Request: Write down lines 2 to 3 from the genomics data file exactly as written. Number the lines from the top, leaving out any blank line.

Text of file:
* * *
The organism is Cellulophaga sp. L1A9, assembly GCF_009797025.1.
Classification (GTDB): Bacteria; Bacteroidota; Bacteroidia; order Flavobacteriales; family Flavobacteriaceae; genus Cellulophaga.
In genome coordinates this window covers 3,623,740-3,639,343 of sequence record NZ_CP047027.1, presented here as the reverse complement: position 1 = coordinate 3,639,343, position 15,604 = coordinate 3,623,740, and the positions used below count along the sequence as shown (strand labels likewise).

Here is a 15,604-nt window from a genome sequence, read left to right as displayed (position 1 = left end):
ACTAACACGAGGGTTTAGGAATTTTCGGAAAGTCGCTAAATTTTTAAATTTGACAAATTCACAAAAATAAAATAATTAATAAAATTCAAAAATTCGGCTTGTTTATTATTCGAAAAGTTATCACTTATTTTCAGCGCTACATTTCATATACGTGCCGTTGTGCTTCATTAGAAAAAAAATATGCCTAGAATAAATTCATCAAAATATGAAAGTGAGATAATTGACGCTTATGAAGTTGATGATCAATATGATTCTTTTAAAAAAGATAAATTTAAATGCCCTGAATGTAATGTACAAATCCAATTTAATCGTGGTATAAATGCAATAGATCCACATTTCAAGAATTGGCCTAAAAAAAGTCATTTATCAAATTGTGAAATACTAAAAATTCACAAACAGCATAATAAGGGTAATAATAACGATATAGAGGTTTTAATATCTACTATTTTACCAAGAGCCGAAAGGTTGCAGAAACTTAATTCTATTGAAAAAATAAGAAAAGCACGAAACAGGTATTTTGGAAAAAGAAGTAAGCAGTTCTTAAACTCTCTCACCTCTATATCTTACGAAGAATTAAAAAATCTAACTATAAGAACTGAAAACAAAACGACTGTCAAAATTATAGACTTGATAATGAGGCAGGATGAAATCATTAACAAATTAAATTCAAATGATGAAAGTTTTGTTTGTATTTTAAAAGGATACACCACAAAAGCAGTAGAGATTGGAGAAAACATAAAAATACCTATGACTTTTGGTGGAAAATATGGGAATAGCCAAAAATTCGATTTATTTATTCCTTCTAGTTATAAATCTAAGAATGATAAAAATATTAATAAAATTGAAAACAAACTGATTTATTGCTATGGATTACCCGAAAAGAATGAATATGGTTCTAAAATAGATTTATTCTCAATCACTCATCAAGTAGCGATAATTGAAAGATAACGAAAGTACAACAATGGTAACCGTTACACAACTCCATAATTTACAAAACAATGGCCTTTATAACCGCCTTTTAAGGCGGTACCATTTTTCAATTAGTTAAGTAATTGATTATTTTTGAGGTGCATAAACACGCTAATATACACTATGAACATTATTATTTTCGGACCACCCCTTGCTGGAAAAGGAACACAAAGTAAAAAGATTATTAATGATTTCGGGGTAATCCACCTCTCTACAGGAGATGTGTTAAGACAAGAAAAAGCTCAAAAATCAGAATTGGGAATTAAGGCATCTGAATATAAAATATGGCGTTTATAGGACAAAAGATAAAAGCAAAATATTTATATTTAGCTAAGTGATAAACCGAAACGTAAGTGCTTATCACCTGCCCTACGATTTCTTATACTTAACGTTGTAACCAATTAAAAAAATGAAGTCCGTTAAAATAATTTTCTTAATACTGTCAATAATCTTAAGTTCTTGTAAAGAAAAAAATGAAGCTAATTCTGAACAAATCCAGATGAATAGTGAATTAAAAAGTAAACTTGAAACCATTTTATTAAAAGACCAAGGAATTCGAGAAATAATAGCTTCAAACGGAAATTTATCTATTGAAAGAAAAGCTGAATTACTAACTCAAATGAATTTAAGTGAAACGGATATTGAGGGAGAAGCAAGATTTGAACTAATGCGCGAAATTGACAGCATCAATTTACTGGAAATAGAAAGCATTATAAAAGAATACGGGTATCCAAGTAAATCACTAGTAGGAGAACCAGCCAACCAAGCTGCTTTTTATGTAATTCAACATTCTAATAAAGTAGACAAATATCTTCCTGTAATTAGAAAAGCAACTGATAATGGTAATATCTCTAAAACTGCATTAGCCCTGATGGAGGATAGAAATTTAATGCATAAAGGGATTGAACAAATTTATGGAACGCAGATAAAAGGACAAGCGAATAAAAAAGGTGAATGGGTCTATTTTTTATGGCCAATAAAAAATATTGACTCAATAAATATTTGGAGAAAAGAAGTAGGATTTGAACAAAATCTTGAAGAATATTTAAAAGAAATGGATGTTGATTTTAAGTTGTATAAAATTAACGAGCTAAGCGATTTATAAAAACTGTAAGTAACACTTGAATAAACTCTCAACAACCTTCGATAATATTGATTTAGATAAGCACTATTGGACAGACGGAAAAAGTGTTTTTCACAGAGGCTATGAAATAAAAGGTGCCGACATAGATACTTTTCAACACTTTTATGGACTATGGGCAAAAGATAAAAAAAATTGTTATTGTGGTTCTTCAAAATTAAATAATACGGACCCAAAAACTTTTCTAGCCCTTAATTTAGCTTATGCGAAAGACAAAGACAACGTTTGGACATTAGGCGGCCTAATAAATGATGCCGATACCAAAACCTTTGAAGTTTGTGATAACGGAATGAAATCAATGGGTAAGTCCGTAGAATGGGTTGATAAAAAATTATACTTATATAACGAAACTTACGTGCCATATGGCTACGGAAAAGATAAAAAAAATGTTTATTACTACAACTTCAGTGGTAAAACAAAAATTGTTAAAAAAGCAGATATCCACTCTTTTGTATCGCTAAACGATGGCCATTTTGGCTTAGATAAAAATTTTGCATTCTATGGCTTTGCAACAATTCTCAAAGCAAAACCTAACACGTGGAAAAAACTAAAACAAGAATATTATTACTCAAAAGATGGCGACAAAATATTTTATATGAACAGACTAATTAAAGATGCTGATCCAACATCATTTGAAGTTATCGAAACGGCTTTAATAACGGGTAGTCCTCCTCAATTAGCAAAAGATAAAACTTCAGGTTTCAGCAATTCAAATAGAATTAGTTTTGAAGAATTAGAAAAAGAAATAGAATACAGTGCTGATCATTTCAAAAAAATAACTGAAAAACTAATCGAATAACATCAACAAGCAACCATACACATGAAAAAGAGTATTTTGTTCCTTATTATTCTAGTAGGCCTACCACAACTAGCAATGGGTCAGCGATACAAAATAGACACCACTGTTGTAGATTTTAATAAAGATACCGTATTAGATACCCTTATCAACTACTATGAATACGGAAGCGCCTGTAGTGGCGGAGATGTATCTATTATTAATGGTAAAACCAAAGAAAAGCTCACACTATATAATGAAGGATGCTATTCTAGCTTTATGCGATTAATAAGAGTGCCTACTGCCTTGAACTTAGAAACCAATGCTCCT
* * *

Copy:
Classification (GTDB): Bacteria; Bacteroidota; Bacteroidia; order Flavobacteriales; family Flavobacteriaceae; genus Cellulophaga.
In genome coordinates this window covers 3,623,740-3,639,343 of sequence record NZ_CP047027.1, presented here as the reverse complement: position 1 = coordinate 3,639,343, position 15,604 = coordinate 3,623,740, and the positions used below count along the sequence as shown (strand labels likewise).